One of the things that is often requested by customers is to configure single sign-on for Microsoft Intune (with or without ConfigMgr integration). The main reasons for that request are simple, it’s to make the user experience better and to prevent the user from having different accounts and passwords. In this blog post I will show how relatively easy it is to federate on-premises Active Directory Federation Services (AD FS) with the Microsoft Azure Active Directory (Micorosoft Azure AD). The best thing about this is that after this configuration is done, all Microsoft Intune authentication requests will redirect to the on-premises AD FS.
Also, in this post I will skip a few important steps (see prerequisites). I assume that those steps are more common knowledge. If that’s not the case, please let me know.
A few important installations and configurations should be in place before trying to use the configuration mentioned further in this post. To be able to configure a relying party trust between the on-premises AD FS and the Microsoft Azure AD make sure that following installations and configurations are in place:
- A Microsoft Intune subscription is available;
- A (public) UPN is available and configured in Active Directory;
- The (public) domain name, used for the UPN, is configured in Microsoft Intune;
- AD FS is installed;
- AD FS is configured;
- Web Application Proxy is installed and configured;
- The Windows Azure Active Directory Sync tool is installed and configured.
When all the prerequisites are in place, it’s time to start with creating the federation. In a maximum of six relatively simple steps it is possible to create a relying party trust between the on-premises AD FS and the Microsoft Azure AD. This trust will make sure that the Microsoft Azure AD will trust the authentication response of the on-premises AD FS. The easiest method to create this trust is to use PowerShell. In the following six steps I will name the required cmdlets and explain the actions that it will perform.
- The first step is to make sure that the Microsoft Azure Active Directory PowerShell Module is installed.
- The second step is to load the cmdlets by either starting Microsoft Azure Active Directory Module for Windows PowerShell, or by importing the module via the following command.
- The third steps is to connect to the Microsoft Azure AD (used by Microsoft Intune) by using the cmdlet Connect-MsolService. An easy method to provide the required credentials, to connect to the Micosoft Azure AD, is to use an empty variable. This empty variably will make sure that the cmdlet prompts for the credentials of the Microsoft Intune subscription. Simply use the –Credentials parameter to specify the credentials (parameter) by running a command like the following.
Connect-MsolService –Credential $cred
- (Optional) The fourth step is to connect to the on-premises primary AD FS server by using the cmdlet Set-MsolADFSContext. Simply use the –Computer parameter to specify the name of the on-premises primary ADFS server by running a command like the following.
Set-MsolADFSContext -Computer cldsrv01.ptcloud.local
- The fifth step is to add a new single sign-on domain, also known as an identity-federated domain, to the Microsoft Azure AD by using the cmdlet New-MsolFederatedDomain. This cmdlet will perform the real action, as it will configure a relying party trust between the on-premises AD FS server and the Microsoft Azure AD. Simply use the –DomainName parameter to specify the name of the single sign-on domain by running a command like the following.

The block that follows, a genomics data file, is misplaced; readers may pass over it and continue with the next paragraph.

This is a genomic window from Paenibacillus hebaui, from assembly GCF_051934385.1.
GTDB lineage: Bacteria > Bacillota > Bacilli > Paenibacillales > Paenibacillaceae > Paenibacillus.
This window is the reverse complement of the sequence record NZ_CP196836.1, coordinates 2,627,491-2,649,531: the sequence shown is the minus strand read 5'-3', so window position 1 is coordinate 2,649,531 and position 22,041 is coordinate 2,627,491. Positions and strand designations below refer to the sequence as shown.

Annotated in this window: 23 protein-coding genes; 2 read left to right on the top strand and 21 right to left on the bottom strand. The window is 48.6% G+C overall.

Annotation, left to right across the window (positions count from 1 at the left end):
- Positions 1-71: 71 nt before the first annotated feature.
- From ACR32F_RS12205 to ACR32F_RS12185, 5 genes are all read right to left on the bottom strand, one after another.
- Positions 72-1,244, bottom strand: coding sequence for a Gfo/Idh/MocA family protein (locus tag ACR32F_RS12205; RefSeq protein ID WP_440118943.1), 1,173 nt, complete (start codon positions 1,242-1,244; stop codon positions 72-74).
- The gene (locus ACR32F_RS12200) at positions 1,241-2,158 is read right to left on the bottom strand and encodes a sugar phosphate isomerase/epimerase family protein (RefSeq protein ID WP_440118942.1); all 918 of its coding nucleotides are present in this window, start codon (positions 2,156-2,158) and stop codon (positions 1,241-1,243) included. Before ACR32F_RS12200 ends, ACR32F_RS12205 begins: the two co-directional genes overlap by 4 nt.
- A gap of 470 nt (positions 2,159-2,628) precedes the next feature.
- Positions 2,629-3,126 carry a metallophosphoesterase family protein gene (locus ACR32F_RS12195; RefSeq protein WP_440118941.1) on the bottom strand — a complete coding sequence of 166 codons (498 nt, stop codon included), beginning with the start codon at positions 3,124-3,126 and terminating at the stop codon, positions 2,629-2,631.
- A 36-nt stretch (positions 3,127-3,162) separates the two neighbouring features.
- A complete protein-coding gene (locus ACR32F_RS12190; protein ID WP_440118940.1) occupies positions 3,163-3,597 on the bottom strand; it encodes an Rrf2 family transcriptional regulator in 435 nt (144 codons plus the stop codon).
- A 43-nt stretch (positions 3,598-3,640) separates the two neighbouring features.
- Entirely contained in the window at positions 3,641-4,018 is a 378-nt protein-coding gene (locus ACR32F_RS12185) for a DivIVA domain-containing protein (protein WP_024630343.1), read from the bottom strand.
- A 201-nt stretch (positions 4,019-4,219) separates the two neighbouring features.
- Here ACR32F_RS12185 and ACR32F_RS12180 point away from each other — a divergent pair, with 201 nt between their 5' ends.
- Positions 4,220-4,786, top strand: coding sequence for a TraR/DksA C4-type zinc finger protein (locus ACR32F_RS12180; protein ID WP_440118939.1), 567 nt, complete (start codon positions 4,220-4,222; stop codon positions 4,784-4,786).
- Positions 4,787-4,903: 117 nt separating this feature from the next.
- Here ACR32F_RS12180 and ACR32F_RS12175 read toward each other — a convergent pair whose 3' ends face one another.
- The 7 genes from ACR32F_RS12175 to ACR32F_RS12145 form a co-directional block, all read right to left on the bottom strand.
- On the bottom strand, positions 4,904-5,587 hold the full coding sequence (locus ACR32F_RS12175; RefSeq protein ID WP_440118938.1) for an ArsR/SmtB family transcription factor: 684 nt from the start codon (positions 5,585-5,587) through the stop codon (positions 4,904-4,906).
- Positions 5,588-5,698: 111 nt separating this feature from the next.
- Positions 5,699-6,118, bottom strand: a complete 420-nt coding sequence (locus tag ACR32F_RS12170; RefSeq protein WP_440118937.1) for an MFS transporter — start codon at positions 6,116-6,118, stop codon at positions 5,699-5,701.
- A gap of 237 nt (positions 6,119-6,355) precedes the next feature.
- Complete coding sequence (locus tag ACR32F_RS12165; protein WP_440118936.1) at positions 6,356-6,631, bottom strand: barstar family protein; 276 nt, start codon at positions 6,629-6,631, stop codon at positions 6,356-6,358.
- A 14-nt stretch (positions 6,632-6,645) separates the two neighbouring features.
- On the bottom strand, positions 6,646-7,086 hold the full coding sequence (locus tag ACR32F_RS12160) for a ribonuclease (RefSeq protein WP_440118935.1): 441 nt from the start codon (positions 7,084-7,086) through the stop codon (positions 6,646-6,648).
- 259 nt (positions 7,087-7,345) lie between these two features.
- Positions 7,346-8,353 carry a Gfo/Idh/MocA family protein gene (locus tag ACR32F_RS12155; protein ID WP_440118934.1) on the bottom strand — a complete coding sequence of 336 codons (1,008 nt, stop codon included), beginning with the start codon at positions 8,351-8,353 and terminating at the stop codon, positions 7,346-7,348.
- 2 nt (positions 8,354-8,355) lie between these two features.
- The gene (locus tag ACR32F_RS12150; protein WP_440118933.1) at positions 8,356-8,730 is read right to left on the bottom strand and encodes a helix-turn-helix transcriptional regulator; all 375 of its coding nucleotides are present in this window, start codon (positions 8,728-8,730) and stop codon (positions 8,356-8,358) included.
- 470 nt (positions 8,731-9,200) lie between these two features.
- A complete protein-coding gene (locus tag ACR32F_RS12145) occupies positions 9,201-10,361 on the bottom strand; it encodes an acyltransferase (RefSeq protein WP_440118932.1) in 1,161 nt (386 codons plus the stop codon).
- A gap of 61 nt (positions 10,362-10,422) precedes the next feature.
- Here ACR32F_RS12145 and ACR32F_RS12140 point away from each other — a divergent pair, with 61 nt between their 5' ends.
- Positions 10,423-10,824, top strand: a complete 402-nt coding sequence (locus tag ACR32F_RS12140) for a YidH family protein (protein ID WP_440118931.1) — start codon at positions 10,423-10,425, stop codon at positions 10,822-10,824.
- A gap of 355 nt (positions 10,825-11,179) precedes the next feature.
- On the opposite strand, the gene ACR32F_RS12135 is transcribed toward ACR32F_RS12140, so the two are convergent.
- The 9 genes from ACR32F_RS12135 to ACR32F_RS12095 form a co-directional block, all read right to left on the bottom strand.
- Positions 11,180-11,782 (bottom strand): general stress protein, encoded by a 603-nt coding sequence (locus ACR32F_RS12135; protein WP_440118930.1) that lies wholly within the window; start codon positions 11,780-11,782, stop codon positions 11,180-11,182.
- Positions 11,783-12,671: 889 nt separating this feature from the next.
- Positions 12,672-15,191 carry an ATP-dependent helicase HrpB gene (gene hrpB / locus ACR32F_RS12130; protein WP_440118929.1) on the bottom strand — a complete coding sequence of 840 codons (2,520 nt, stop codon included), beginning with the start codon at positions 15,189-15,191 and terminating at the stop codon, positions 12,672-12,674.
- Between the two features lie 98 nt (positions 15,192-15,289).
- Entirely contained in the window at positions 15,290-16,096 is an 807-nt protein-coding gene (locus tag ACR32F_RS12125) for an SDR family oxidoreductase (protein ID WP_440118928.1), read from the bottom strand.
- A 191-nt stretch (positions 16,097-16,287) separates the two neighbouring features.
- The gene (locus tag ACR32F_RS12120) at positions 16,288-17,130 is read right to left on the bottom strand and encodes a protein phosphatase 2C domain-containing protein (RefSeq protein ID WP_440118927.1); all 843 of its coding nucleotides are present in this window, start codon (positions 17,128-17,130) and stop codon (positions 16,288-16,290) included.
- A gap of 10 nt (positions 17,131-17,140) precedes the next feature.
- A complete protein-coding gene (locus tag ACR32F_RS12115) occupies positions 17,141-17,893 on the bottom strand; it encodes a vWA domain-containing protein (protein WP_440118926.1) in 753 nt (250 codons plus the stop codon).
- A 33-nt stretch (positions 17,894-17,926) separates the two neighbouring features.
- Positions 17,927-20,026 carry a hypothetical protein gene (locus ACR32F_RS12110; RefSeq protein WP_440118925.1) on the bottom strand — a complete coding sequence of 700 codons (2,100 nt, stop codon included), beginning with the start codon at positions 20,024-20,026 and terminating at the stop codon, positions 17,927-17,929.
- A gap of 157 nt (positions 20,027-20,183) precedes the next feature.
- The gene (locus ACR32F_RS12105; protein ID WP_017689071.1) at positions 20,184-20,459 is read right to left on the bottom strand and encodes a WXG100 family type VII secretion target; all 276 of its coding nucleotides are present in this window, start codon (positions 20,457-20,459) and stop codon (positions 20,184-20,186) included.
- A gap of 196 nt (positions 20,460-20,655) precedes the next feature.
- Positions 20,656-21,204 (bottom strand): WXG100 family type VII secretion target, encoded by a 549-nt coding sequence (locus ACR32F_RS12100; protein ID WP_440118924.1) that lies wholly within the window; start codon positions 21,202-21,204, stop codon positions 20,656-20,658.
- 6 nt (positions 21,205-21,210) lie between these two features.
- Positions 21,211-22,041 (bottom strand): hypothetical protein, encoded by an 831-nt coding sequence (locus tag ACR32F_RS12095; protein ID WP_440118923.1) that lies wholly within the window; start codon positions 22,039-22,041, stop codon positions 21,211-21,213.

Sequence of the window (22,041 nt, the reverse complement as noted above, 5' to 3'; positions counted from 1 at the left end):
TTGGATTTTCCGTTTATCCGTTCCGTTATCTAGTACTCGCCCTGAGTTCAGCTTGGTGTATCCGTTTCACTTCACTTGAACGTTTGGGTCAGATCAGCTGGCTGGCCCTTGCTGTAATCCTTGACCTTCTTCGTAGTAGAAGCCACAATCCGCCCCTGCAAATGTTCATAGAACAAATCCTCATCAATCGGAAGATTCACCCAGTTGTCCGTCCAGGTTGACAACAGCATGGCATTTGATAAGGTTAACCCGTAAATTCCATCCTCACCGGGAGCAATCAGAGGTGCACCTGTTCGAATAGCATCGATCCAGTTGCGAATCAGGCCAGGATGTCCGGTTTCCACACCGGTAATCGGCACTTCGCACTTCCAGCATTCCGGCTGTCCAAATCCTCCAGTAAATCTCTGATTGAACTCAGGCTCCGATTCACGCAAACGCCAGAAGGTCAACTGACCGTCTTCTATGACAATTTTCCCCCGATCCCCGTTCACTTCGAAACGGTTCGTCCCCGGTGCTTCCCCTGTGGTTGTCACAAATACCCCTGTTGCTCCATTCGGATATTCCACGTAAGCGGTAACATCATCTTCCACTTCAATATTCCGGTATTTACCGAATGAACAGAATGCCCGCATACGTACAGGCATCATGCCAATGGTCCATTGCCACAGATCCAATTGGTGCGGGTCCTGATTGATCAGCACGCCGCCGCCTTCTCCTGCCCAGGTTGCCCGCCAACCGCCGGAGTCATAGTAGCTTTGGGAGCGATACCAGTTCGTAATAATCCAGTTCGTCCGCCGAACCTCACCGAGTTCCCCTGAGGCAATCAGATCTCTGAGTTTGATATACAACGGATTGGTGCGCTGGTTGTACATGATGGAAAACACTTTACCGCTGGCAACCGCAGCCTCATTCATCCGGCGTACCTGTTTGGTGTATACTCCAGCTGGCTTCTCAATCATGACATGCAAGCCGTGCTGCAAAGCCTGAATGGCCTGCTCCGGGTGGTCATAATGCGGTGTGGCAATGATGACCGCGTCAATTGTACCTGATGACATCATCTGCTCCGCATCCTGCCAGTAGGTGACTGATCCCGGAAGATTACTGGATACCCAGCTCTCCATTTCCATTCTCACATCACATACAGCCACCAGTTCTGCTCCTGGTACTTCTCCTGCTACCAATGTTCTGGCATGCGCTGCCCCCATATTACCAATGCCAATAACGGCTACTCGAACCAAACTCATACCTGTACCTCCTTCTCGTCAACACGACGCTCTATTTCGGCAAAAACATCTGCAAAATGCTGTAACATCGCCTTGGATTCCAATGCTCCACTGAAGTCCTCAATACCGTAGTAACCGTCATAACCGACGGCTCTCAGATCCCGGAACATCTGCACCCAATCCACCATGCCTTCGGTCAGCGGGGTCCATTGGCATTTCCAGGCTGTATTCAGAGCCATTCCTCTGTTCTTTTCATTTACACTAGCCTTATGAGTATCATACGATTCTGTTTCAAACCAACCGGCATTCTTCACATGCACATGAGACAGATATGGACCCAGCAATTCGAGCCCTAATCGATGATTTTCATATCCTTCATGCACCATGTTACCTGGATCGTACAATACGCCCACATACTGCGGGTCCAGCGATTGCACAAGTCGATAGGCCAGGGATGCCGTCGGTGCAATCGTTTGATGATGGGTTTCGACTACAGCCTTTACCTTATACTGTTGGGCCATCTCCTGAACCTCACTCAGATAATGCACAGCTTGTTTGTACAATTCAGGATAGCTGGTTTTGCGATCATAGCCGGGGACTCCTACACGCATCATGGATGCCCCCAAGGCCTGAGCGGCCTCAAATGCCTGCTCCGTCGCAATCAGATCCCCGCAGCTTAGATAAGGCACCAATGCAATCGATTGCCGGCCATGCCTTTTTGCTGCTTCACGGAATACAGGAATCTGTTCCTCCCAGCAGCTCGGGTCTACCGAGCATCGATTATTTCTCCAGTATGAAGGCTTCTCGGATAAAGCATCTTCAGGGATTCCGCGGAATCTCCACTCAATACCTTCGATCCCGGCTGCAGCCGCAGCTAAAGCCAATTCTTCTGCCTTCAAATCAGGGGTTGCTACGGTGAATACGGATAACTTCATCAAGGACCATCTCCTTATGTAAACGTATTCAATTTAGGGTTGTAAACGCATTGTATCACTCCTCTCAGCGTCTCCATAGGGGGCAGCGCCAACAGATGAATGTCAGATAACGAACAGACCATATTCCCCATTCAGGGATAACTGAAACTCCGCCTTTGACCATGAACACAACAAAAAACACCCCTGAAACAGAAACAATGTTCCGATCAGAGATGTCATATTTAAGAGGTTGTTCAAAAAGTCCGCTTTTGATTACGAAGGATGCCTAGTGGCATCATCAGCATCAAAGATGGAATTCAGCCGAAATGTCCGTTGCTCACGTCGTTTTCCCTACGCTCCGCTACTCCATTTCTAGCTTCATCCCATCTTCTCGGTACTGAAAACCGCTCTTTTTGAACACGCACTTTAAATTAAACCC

New-MsolFederatedDomain –DomainName petervanderwoude.nl
- (Optional) The sixth step is to convert the domain from standard authentication to single sign-on, also known as identity-federated, by using the cmdlet Convert-MsolDomainToFederated. This cmdlet will perform the real action, as it will convert the domain from standard authentication to single sign-on and also configures a relying party trust between the on-premises ADFS server and the Microsoft Azure AD. Simply use the –DomainName parameter to specify the name of the single sign-on domain by running a command like the following.
Convert-MsolDomainToFederated –DomainName petervanderwoude.nl
Note: Step 4 is only required when the cmdlets are not used locally on the AD FS server and step 6 is only required if the new single sign-on domain already exists as a standard authentication domain. In that last case a very clear message stating New-MsolFederatedDomain : The domain already exists as a standard authentication domain. To convert the domain to identity federation, use convert-MSOLDomainToFederated. will show after performing step 5.
After setting up the federation with Microsoft Azure AD, every logon to one of the Microsoft Online Services will redirect to the on-premises AD FS when a user name with the UPN of @petervanderwoude.nl is used. This includes Microsoft Intune. For demonstration purposes I can go to https://admin.manage.microsoft.com/ to see if it all works. As soon as I use an user account with the @petervanderwoude.nl UPN, the login page will automatically redirect to the on-premises AD FS server. This way the credentials will be verified on-premises.
Other places to see the successful configuration are in the Account Portal of Microsoft Intune, in the on-premises AD FS configuration and of course via PowerShell by using the cmdlet Get-MsolFederationProperty.
A simplified installation guide for single sign-on for Office 365: http://technet.microsoft.com/en-us/magazine/jj631606.aspx
A checklist to use AD FS to implement and manage single sign-on: http://technet.microsoft.com/en-us/library/jj205462.aspx
A scenario about managing identities for single-forest hybrid environments using on-premises authentication: http://technet.microsoft.com/library/dn550987.aspx